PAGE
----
‘There’s only so much we can do’: Food banks plead for help

Republicans in Congress have remained deeply resistant to increasing benefits over the longer term, seeing it as an attempt by Democrats to permanently expand a program that some conservatives argue fuels a culture of dependency and dissuades work.

During the Great Recession, USDA mostly worked to expand access and increase benefits while unemployment was high. The stimulus bill Congress passed during the Obama administration increased SNAP benefits by about 16 percent, without much debate — a move aimed at helping people, but also at boosting the economy by infusing more money into grocery stores. The increase in benefits ran from 2009 to 2013.

USDA economists later determined the additional money helped drive increased spending and a reduction in food insecurity during the recession, which overall “contributed substantially to improvements for low-income households.”

Food stamps mired by politics

For much of the past half-century, food stamps enjoyed strong bipartisan support in Congress. The $60 billion program is reauthorized in the farm bill alongside programs that subsidize farmers, a marriage that has tied the interests of agriculture and low-income people together, with a unique mix of urban and rural support.

But this coalition has become increasingly frayed over the past decade.

In the wake of the Great Recession, the number of people on SNAP ballooned to more than 47 million, and the number did not come down as slowly as many conservatives thought it should have.

Many laid the blame on President Barack Obama for policies that made it easier for people who qualified to sign up for the program, though some of these efforts had begun during the Bush administration. In 2011, Newt Gingrich famously derided Obama as “the most successful food stamp president in American history.”

The conservative push to cut food stamps has created a more toxic political environment for the farm bill, normally reauthorized every five years. Democrats and Republicans fought bitterly for the better part of a year over the last bill, ultimately rejecting a House Republican attempt, led by then-Speaker Paul Ryan, to impose stricter work requirements and crack down on who is eligible for the SNAP program.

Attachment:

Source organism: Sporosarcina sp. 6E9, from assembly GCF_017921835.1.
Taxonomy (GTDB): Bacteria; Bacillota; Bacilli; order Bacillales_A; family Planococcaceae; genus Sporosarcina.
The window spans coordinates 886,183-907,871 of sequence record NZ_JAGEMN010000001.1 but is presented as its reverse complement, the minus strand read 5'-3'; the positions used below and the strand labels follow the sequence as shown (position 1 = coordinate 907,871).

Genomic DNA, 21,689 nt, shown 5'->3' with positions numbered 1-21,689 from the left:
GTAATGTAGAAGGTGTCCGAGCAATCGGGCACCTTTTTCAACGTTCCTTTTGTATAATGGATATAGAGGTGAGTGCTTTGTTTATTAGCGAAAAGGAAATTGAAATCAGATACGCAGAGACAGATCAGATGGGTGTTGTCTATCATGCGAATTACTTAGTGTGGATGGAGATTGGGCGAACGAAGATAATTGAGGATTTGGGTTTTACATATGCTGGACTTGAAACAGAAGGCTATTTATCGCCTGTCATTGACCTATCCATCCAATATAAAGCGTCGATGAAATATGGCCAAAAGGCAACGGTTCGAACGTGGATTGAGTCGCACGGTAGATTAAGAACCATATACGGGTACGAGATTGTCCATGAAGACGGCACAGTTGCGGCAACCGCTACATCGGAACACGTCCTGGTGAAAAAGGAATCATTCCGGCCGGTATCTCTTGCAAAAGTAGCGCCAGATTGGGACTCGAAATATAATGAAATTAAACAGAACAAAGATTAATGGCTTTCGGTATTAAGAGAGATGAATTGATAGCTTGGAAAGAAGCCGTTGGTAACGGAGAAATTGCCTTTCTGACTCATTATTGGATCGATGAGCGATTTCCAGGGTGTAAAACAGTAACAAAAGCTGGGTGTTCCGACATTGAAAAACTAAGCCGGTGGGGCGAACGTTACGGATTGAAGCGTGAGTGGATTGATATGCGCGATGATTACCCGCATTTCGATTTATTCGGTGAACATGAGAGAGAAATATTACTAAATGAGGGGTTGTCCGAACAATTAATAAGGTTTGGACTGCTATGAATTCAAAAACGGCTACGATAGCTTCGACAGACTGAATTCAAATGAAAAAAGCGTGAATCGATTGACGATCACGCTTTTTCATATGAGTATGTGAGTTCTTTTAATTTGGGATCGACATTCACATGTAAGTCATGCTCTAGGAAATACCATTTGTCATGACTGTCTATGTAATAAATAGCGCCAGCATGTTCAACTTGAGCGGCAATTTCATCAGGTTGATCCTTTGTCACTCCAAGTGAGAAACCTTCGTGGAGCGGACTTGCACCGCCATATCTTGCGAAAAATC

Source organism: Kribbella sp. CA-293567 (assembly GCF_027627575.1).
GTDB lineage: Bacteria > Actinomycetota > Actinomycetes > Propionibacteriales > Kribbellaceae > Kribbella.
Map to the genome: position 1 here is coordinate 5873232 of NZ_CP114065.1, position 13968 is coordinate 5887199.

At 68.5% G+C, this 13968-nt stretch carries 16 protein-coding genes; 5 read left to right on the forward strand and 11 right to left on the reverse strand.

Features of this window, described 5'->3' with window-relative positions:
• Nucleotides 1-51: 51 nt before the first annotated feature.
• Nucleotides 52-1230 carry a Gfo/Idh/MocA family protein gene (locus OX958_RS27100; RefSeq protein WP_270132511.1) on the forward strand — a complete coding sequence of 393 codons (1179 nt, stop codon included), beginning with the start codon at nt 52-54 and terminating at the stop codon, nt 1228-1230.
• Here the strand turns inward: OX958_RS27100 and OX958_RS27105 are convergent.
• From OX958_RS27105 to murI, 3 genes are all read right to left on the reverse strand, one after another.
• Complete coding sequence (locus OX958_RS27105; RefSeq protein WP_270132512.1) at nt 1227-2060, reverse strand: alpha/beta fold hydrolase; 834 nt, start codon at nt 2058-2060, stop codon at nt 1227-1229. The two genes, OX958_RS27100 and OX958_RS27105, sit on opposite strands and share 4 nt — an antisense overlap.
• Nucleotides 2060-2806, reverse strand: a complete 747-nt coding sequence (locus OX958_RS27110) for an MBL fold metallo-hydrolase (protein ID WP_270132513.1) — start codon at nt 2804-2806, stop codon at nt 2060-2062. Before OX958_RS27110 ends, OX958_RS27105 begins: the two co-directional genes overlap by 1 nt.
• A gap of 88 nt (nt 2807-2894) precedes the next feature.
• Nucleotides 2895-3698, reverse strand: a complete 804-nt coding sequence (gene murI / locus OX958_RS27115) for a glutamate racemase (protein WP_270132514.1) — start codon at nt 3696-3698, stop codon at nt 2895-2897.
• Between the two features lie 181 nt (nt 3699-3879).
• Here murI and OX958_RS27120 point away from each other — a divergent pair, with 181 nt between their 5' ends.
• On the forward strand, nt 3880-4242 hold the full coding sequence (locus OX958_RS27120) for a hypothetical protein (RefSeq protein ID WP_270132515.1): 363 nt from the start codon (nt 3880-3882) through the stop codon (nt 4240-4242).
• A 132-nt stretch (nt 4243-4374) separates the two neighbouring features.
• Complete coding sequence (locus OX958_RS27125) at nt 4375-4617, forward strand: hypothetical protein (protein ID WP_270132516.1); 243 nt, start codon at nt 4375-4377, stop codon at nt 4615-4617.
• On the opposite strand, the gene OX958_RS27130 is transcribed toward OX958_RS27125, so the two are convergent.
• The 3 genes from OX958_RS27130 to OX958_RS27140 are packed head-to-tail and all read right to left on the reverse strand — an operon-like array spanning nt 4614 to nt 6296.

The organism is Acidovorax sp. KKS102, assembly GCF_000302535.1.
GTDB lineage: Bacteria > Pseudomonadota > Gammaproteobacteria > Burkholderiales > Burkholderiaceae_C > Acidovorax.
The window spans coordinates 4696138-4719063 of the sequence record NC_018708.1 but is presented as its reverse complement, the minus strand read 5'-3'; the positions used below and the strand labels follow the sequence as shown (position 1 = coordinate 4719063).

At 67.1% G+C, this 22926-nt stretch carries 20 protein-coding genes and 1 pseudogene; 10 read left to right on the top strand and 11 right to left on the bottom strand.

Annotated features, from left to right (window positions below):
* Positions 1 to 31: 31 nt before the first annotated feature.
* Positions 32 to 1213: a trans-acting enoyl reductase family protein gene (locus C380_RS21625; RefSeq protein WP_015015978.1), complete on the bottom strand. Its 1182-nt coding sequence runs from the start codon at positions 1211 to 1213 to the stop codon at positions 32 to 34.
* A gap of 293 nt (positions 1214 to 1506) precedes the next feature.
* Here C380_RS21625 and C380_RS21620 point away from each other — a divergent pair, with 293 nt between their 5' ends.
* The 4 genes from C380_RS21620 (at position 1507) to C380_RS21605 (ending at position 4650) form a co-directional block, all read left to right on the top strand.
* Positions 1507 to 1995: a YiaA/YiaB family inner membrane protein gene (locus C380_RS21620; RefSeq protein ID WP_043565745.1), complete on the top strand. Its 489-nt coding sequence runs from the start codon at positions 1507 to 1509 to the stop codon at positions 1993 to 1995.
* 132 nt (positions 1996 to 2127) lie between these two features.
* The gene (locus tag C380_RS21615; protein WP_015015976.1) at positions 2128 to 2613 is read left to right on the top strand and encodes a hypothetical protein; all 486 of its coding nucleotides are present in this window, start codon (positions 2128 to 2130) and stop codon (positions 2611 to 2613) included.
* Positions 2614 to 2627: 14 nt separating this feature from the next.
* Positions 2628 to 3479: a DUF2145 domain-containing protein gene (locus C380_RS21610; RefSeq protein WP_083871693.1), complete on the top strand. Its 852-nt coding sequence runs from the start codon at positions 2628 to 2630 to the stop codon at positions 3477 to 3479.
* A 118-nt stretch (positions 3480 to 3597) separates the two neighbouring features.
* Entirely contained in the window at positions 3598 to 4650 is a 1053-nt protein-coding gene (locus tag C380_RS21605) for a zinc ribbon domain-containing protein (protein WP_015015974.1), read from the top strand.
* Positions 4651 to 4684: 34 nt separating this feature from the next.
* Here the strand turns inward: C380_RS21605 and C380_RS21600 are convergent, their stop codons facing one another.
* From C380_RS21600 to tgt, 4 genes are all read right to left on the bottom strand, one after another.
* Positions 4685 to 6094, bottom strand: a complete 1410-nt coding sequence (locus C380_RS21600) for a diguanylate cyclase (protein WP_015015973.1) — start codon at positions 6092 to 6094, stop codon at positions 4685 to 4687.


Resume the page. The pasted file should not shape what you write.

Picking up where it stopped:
The Trump administration, for its part, has forged ahead with many of those same policies on its own, enraging Democrats and anti-hunger advocates. In May, USDA said it would appeal a court ruling that blocked its rule to impose stricter work requirements on certain food stamp recipients, a policy that would cut an estimated 700,000 people from the program.

“USDA has been extremely aggressive in expanding flexibilities to ensure Americans who have been impacted by the coronavirus continue to receive the food they need for themselves and their families,” a USDA spokesperson said at the time. “While we’re currently in a very challenging environment, we do not expect this to last forever. America’s best days are ahead and we must prepare our workforce to rejoin the economy when our nation reopens.”

In his February State of the Union address, President Donald Trump touted the fact that enrollment in the program was dropping: “Under the last administration, more than 10 million people were added to the food stamp rolls,” he said. “Under my administration, 7 million Americans have come off food stamps.”

The size of the program largely expands and contracts with the economy. In February, the last month for which national data is available, there were nearly 37 million people on the program. That number is expected to be dramatically higher today. Some large states, like Florida, reported a 20 percent increase in the number of people receiving benefits in April, according to figures tracked by the Center on Budget and Policy Priorities. Michigan saw a 27 percent jump in the number of people getting benefits between February and April.

Large national surveys measuring the real-time impact of Covid-19 on households have found that food insecurity is much higher across the board than it was pre-pandemic. For all households, the rates have about doubled, according to an analysis of the COVID Impact Survey done by economists at Northwestern University. For households with children, they’ve nearly tripled. The data suggests 1 in 3 households with children is now reporting food insecurity, even with the aid Congress has already gotten out the door.

“It would be a great time to perk up their benefits,” said Diane Whitmore Schanzenbach, an economist and director of the Institute for Policy Research at Northwestern University, of food stamp recipients. “I just can’t believe they haven’t.”

But while Republicans in Congress have supported significant increases in the amount of unemployment benefits families can receive, along with stimulus checks to many Americans, they’ve continued to draw the line on proposals to raise SNAP benefits across the board.

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